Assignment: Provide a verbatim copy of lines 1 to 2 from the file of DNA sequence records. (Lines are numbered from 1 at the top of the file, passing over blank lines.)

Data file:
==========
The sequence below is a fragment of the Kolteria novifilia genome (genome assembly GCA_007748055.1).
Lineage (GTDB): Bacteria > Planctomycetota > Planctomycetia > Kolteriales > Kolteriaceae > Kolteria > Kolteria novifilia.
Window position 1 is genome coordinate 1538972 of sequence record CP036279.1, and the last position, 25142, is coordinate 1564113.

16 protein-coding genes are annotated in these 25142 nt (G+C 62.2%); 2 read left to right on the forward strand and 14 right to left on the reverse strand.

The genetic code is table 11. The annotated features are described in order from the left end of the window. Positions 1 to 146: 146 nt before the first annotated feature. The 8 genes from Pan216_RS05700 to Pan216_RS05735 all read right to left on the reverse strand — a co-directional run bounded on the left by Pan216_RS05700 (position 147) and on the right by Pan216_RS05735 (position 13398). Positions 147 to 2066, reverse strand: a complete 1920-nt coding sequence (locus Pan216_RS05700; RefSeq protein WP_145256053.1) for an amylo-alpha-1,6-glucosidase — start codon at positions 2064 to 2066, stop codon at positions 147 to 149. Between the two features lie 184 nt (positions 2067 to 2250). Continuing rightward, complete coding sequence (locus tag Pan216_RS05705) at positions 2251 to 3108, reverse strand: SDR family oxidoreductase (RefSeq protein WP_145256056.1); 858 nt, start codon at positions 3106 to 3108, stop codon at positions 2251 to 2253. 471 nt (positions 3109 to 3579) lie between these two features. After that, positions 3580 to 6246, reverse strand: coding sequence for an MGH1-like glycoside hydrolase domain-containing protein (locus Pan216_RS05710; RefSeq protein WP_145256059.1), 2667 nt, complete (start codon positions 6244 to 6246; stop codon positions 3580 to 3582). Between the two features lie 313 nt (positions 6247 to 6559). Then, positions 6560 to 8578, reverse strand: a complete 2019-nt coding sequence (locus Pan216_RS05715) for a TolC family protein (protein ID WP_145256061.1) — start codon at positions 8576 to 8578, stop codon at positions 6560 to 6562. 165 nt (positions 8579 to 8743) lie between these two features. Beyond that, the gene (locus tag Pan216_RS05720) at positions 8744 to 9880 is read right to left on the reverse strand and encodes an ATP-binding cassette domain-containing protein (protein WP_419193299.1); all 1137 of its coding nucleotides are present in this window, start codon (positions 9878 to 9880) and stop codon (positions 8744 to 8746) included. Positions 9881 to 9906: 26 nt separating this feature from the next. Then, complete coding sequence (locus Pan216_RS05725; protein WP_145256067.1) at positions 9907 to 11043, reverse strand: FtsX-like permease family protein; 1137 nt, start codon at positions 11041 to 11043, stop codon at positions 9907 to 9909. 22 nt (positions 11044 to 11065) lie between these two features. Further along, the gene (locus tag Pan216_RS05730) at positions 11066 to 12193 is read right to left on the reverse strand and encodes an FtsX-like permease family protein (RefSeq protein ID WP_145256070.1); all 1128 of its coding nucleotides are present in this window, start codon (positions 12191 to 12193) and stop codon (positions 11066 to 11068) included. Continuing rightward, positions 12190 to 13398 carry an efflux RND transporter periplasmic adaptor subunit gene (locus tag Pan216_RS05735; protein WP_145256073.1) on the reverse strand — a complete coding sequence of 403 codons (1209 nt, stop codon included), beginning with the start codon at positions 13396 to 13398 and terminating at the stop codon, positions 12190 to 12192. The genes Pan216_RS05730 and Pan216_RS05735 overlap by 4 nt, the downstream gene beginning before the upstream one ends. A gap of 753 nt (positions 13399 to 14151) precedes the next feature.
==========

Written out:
The sequence below is a fragment of the Kolteria novifilia genome (genome assembly GCA_007748055.1).
Lineage (GTDB): Bacteria > Planctomycetota > Planctomycetia > Kolteriales > Kolteriaceae > Kolteria > Kolteria novifilia.